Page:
The Trees of San Francisco

( 1 )

Overview

The Trees of San Francisco introduces readers to the rich variety of trees that thrive in San Francisco’s unique conditions. San Francisco’s cool Mediterranean climate has made it home to interesting and unusual trees from all over the world – trees as colorful and exotic as the city itself.

This new guide combines engaging descriptions of sixty-five different trees with color photos that reflect the visual appeal of San Francisco. Each page covers a different tree, with several...

See more details below
Paperback (Second Edition)
$16.51
BN.com price
(Save 17%)$19.95 List Price

Pick Up In Store

Reserve and pick up in 60 minutes at your local store

Other sellers (Paperback)
  • All (13) from $11.54   
  • New (10) from $11.54   
  • Used (3) from $14.04   
The Trees of San Francisco

Available on NOOK devices and apps  
  • NOOK Devices
  • NOOK HD/HD+ Tablet
  • NOOK
  • NOOK Color
  • NOOK Tablet
  • Tablet/Phone
  • NOOK for Windows 8 Tablet
  • NOOK for iOS
  • NOOK for Android
  • NOOK Kids for iPad
  • PC/Mac
  • NOOK for Windows 8
  • NOOK for PC
  • NOOK for Mac
  • NOOK Study

Want a NOOK? Explore Now

NOOK Book (eBook)
$11.49
BN.com price
(Save 42%)$19.95 List Price

Overview

The Trees of San Francisco introduces readers to the rich variety of trees that thrive in San Francisco’s unique conditions. San Francisco’s cool Mediterranean climate has made it home to interesting and unusual trees from all over the world – trees as colorful and exotic as the city itself.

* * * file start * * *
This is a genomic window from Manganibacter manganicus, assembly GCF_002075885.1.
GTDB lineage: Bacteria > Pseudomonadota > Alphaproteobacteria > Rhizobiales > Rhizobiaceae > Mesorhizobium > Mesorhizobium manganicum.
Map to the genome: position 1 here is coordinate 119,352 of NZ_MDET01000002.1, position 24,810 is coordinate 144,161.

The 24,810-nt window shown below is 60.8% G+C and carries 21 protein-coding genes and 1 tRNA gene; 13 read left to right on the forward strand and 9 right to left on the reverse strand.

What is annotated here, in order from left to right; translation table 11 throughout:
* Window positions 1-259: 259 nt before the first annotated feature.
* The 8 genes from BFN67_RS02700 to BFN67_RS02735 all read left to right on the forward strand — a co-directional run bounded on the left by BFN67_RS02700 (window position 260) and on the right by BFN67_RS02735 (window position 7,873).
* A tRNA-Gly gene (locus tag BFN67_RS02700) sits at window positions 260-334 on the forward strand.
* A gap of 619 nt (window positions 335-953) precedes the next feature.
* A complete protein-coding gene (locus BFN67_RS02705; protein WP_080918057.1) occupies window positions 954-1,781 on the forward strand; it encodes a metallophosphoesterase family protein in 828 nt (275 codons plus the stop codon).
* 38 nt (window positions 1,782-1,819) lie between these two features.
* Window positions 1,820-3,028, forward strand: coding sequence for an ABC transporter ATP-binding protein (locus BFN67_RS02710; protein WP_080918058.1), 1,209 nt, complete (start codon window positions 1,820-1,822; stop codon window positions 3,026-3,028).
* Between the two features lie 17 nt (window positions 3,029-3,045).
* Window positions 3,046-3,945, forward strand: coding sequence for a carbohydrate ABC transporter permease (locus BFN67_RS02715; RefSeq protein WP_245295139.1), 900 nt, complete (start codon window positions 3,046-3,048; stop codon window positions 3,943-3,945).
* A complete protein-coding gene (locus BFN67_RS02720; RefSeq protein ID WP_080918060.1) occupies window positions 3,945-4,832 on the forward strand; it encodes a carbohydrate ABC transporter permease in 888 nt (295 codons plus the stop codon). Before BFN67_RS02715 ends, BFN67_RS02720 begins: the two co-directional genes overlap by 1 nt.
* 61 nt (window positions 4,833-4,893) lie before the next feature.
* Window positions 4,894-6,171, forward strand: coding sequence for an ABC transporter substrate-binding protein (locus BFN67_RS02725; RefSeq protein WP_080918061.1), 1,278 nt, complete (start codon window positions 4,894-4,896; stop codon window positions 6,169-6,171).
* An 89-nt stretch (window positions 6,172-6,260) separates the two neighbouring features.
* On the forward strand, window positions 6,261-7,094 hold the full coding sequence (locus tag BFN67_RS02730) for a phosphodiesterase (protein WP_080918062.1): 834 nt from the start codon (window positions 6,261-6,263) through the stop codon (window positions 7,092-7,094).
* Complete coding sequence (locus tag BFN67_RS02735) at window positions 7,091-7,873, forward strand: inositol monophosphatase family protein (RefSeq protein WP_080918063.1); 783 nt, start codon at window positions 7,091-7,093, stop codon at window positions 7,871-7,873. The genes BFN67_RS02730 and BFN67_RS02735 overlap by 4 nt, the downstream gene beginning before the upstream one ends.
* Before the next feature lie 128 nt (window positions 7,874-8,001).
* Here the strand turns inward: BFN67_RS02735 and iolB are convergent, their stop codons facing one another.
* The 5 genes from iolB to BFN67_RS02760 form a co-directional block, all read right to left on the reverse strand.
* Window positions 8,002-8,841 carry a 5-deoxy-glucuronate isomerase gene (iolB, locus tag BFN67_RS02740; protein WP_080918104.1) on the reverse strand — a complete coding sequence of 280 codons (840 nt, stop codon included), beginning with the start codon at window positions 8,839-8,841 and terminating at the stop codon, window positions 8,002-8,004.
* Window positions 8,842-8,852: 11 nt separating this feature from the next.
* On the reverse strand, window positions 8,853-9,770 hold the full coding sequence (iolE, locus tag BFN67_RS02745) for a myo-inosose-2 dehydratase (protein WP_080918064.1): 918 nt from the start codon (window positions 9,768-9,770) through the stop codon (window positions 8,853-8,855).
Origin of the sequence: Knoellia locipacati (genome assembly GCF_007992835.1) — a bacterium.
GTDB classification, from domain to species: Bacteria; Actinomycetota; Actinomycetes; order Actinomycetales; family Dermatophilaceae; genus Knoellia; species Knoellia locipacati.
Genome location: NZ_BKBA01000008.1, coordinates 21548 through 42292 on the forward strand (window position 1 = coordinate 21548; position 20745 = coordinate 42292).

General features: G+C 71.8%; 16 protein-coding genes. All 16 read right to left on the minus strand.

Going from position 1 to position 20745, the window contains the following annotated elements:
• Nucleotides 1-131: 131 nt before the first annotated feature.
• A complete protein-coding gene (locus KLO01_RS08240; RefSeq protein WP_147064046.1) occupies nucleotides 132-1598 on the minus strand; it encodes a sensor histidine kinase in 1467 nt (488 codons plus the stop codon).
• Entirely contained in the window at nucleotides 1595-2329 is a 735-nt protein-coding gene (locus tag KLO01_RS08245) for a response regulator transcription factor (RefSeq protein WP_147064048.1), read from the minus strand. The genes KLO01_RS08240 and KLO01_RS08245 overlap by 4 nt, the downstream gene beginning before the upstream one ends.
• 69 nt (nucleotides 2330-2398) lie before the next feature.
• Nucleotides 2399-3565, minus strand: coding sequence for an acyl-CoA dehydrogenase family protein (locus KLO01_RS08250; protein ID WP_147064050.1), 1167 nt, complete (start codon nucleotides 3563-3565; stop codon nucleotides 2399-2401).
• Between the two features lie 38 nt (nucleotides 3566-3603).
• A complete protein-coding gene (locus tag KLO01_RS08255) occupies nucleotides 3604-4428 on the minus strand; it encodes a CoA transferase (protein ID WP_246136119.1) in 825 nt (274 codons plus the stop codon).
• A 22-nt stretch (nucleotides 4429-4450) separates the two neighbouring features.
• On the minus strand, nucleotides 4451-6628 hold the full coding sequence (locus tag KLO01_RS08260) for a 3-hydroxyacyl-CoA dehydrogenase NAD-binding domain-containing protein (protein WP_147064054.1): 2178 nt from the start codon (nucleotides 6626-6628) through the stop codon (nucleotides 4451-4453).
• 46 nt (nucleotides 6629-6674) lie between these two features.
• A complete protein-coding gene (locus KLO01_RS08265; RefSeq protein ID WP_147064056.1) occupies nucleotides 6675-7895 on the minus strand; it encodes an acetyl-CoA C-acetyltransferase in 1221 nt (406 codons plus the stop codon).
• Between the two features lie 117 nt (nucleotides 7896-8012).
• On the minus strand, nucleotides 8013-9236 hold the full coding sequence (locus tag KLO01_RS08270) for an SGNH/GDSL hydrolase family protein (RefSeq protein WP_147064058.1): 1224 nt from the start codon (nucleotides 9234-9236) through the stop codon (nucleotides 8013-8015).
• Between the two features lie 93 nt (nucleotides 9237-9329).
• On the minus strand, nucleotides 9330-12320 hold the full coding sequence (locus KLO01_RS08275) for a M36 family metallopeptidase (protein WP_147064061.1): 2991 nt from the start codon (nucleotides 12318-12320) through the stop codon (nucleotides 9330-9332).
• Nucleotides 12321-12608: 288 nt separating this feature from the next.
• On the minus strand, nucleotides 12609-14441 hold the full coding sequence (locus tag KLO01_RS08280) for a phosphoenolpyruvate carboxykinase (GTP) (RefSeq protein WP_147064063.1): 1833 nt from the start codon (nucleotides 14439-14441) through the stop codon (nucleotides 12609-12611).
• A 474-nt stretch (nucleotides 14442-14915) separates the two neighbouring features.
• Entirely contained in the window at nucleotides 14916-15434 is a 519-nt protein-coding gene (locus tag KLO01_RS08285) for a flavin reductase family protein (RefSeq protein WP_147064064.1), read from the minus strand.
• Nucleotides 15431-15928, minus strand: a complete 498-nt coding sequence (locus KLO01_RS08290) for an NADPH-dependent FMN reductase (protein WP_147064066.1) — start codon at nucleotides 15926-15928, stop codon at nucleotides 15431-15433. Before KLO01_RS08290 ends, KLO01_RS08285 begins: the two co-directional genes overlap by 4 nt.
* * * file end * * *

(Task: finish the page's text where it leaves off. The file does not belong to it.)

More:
This new guide combines engaging descriptions of sixty-five different trees with color photos that reflect the visual appeal of San Francisco. Each page covers a different tree, with several paragraphs of interesting text accompanied by one or two photos. Each entry for a tree also lists locations where “landmark” specimens of the tree can be found. Interspersed throughout the book are sidebar stories of general interest related to San Francisco’s trees. The Trees of San Francisco also includes a dozen tree tours that will link landmark trees and local attractions in interesting San Francisco neighborhoods such as the Castro, Pacific Heights and the Mission – walks that will appeal to tourists as well as Bay Area natives.

Read More Show Less

Product Details

  • ISBN-13: 9780899977430
  • Publisher: Wilderness Press
  • Publication date: 11/19/2013
  • Edition description: Second Edition
  • Edition number: 2
  • Pages: 192
  • Sales rank: 984,768
  • Product dimensions: 6.00 (w) x 8.90 (h) x 0.40 (d)

Meet the Author

Mike Sullivan grew up in the Adirondack Mountains of Upstate New York, where his love of trees began. He graduated from Williams College in 1981 and the University of Michigan Law School in 1984, when he moved to San Francisco to become a corporate lawyer. In the early 1990s he joined local tree planting organization called Friends of the Urban Forest as a volunteer, later serving on the group’s board of directors for 12 years and as President of the Board for several years. Sullivan served on the San Francisco Urban Forestry Council from 2003-2005, and on the City’s Recreation and Park Commission from 2007-2010. He lives in San Francisco’s Parnassus Heights neighborhood with his husband Paul and 9 year old son Joseph, who was born the same week the family planted the now 25 ft. soapbark tree (Quillaja saponaria) in front of the family home.

Read More Show Less

Read an Excerpt

The Trees
Acacia baileyana (Bailey’s acacia)